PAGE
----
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amici parlo solo della storia europea, in primo luogo chiedo una domanda il mio post in Portoghese Inglese e Francese e Castigliano Spagnolo la mia domanda ha a che fare con le lingue di Romanica Latina. la lingua francese è del 60% latino ed è considerata un paese latino, l'Inghilterra ha il 60% di latino e non è considerato un paese di lingua latina.

Italian
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prieteni vorbesc doar despre istoria europeană, mai întâi voi pune o întrebare în postul meu în portugheză engleză și franceză și spaniolă castiliană întrebarea mea are de a face cu limbile Romanica Latina. limba franceză este de 60% latină și este considerată o țară latină, engleza are 60% latină și nu este considerată țară cu limbă latină.

România
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after all, I have added three more noalatinas, and what will be the best translation of English for this Neolithic language.

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already take advantage of the differences that exist between the Latin languages, the most similar to the Portuguese is the Galician language.
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do not forget to answer my question about the English language that has 60% Latin

in my opinion the Romanian language is more akin to the French - Italian Portuguese Spanish Castilian has many similarities written words equal with different meanings

for example Portuguese Italians we write equal and we read equal this word as it has many with equal and different meanings is the case of this word we write equal with different meaning.


word - Burro - in Portuguese it's an animal

word - Burro - in Italian it's butter

Last edited by avlis; September 15th, 2017 at 05:49 AM.
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Old September 16th, 2017, 04:02 AM   #16
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Avlis - The origins and the basic grammar of English are Germanic, as are most of the common words, tho 'Dad', 'Mam' and 'Nan' are probably (Celtic) British. Priests and scholars knew Latin and administrators French, and the vocabulary suggests its origins in the sort of activity it deals with.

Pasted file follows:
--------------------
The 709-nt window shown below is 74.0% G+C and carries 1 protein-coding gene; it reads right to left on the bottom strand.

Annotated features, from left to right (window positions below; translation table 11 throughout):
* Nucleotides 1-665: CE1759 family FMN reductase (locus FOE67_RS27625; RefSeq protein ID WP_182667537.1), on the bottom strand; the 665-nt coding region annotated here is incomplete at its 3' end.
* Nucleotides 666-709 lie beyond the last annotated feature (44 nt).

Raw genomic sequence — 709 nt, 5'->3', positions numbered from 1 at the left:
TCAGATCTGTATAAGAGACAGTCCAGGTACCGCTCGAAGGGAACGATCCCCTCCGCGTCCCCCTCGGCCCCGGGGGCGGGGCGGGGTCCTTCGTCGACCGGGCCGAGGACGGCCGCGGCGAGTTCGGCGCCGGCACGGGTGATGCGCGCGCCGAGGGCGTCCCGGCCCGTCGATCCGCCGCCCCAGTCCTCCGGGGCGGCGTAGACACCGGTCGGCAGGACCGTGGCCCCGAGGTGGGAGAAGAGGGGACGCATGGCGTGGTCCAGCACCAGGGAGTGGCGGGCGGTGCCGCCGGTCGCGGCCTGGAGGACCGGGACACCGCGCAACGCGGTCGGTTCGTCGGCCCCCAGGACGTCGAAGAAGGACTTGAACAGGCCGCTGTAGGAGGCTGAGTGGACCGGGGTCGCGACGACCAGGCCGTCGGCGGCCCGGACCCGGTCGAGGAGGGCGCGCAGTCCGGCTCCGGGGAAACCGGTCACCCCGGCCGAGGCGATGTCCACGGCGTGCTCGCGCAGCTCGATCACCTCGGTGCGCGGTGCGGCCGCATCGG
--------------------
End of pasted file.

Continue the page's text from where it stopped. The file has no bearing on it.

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Old September 17th, 2017, 11:54 AM   #17
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Avlis - The origins and the basic grammar of English are Germanic, as are most of the common words, tho 'Dad', 'Mam' and 'Nan' are probably (Celtic) British. Priests and scholars knew Latin and administrators French, and the vocabulary suggests its origins in the sort of activity it deals with.
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friend iolo the alphabet of the English language is Latin.
and the English language has 60% of Latin words, many words are even written the same as the Portuguese with the different pronunciation which is normal
as well as the English language has many words of Arabic and Greek and Hebrew origin as the Latin languages were constructed.
I have given examples here, with phrases of Arabic origin that the English language has,
cuba Arab origin, south of portugal there is a village called cuba, yet the island of cuba had not been discovered by the Spanish


word portuguêse jangada original Malaysia -janganda « » raft

English of the German only 30% English has of the Latin 60%




word - puxe see yourself at the doors


in portuguese puxe a porta para si - puxe the door towards you

word pull exists in Portuguese and English the original Latin word.



normal eat banana - in Portuguese normal comer banana
...........
similar - similar

equal - igual

impossible - impossivel

banana - banana

cuba - cuba

cobra snake - cobra

zebra - zebra

magnitude - magnitude

occidental - ocidental

instrument - instrumento

solar - solar

portugueses words
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Cerca de 60% do léxico inglês é de origem latina, directamente ou por via francesa e, em menor grau, através de outras línguas românicas.
_______
About 60% of the English lexicon is of Latin origin, directly or through French and, to a lesser extent, through other Romance languages.

English only 30% germanic.
_________
Inglês de origem latina

O inglês é uma das línguas da família germânica ocidental, que inclui também o frísio, o holandês e o alemão. A sua base é a língua dos anglo-saxões da Inglaterra medieval. No entanto, é a língua germânica com mais influência latina. Cerca de 60% do léxico inglês é de origem latina, directamente ou por via francesa e, em menor grau, através de outras línguas românicas. Muitas palavras ou conceitos têm sinónimos, ou palavras mais ou menos equivalentes, sendo uma de origem anglo-saxónica e outra de origem latina. Em alguns casos o substantivo é de origem anglo-saxónica e o adjetivo é de origem latina.
..........

English of Latin origin

English is one of the languages of the West Germanic family, which also includes Frisian, Dutch and German. Its base is the language of the Anglo-Saxons of medieval England. However, it is the Germanic language with more Latin influence. About 60% of the English lexicon is of Latin origin, directly or through French and, to a lesser extent, through other Romance languages. Many words or concepts have synonyms, or more or less equivalent words, being one of Anglo-Saxon origin and another of Latin origin. In some cases the noun is of Anglo-Saxon origin and the adjective is of Latin origin.

big hug from Portugal